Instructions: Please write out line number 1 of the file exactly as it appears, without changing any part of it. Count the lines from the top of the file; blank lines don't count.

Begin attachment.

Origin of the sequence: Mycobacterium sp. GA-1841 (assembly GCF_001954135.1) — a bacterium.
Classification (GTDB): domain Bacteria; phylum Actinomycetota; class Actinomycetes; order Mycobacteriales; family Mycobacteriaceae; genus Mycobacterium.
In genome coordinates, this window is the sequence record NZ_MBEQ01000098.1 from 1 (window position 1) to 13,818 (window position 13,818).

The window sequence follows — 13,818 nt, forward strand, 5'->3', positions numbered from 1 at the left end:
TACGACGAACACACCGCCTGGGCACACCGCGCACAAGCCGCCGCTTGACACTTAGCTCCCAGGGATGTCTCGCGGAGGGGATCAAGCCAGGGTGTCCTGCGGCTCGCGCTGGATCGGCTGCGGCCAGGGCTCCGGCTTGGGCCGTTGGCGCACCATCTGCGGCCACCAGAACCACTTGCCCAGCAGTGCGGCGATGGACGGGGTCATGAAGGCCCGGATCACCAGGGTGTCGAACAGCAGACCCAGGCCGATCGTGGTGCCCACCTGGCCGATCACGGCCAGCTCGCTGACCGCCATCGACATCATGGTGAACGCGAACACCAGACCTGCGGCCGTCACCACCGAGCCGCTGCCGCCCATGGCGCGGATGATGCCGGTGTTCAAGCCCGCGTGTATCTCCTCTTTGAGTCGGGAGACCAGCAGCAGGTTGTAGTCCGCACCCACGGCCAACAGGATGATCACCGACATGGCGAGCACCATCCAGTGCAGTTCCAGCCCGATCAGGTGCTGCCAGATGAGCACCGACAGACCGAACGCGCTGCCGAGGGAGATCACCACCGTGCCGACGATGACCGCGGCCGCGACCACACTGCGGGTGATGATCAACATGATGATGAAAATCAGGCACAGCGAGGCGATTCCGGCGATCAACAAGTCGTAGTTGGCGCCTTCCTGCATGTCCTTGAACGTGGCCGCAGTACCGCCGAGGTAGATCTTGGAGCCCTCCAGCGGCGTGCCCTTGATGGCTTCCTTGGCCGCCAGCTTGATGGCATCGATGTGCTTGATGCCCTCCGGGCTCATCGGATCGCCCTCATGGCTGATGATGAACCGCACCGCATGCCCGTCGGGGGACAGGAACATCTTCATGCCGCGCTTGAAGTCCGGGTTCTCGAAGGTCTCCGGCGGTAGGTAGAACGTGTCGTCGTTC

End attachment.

Origin of the sequence: Mycobacterium sp. GA-1841 (assembly GCF_001954135.1) — a bacterium.